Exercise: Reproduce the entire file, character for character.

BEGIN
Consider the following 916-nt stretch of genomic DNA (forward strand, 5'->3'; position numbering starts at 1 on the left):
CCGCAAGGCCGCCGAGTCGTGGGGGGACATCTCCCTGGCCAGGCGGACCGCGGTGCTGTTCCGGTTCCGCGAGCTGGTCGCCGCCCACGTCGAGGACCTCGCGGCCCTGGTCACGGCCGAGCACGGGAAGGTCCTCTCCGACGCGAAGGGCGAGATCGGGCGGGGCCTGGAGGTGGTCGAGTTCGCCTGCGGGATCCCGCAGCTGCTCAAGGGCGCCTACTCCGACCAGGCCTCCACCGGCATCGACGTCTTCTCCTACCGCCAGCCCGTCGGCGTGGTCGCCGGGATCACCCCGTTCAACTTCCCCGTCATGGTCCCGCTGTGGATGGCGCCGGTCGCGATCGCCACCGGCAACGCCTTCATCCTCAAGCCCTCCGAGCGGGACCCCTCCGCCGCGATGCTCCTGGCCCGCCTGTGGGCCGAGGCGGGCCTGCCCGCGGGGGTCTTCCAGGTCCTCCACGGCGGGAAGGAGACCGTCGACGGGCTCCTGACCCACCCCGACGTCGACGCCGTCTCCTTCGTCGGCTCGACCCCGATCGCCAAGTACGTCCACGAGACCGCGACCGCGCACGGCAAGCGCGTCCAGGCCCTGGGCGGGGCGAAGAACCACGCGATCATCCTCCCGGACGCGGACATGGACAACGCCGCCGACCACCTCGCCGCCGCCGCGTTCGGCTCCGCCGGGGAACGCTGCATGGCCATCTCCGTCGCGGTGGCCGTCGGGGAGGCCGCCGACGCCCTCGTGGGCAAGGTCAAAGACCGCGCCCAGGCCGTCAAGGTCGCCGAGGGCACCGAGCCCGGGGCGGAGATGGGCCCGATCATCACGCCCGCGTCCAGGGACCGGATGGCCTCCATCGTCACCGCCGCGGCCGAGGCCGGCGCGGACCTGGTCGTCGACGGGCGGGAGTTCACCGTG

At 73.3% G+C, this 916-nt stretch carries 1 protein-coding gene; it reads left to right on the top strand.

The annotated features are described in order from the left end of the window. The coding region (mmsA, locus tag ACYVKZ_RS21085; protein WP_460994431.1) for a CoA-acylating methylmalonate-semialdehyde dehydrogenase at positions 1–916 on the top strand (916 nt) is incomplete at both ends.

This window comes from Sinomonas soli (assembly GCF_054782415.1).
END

Consider the following 916-nt stretch of genomic DNA (forward strand, 5'->3'; position numbering starts at 1 on the left):
CCGCAAGGCCGCCGAGTCGTGGGGGGACATCTCCCTGGCCAGGCGGACCGCGGTGCTGTTCCGGTTCCGCGAGCTGGTCGCCGCCCACGTCGAGGACCTCGCGGCCCTGGTCACGGCCGAGCACGGGAAGGTCCTCTCCGACGCGAAGGGCGAGATCGGGCGGGGCCTGGAGGTGGTCGAGTTCGCCTGCGGGATCCCGCAGCTGCTCAAGGGCGCCTACTCCGACCAGGCCTCCACCGGCATCGACGTCTTCTCCTACCGCCAGCCCGTCGGCGTGGTCGCCGGGATCACCCCGTTCAACTTCCCCGTCATGGTCCCGCTGTGGATGGCGCCGGTCGCGATCGCCACCGGCAACGCCTTCATCCTCAAGCCCTCCGAGCGGGACCCCTCCGCCGCGATGCTCCTGGCCCGCCTGTGGGCCGAGGCGGGCCTGCCCGCGGGGGTCTTCCAGGTCCTCCACGGCGGGAAGGAGACCGTCGACGGGCTCCTGACCCACCCCGACGTCGACGCCGTCTCCTTCGTCGGCTCGACCCCGATCGCCAAGTACGTCCACGAGACCGCGACCGCGCACGGCAAGCGCGTCCAGGCCCTGGGCGGGGCGAAGAACCACGCGATCATCCTCCCGGACGCGGACATGGACAACGCCGCCGACCACCTCGCCGCCGCCGCGTTCGGCTCCGCCGGGGAACGCTGCATGGCCATCTCCGTCGCGGTGGCCGTCGGGGAGGCCGCCGACGCCCTCGTGGGCAAGGTCAAAGACCGCGCCCAGGCCGTCAAGGTCGCCGAGGGCACCGAGCCCGGGGCGGAGATGGGCCCGATCATCACGCCCGCGTCCAGGGACCGGATGGCCTCCATCGTCACCGCCGCGGCCGAGGCCGGCGCGGACCTGGTCGTCGACGGGCGGGAGTTCACCGTG

At 73.3% G+C, this 916-nt stretch carries 1 protein-coding gene; it reads left to right on the top strand.

The annotated features are described in order from the left end of the window. The coding region (mmsA, locus tag ACYVKZ_RS21085; protein WP_460994431.1) for a CoA-acylating methylmalonate-semialdehyde dehydrogenase at positions 1–916 on the top strand (916 nt) is incomplete at both ends.

This window comes from Sinomonas soli (assembly GCF_054782415.1).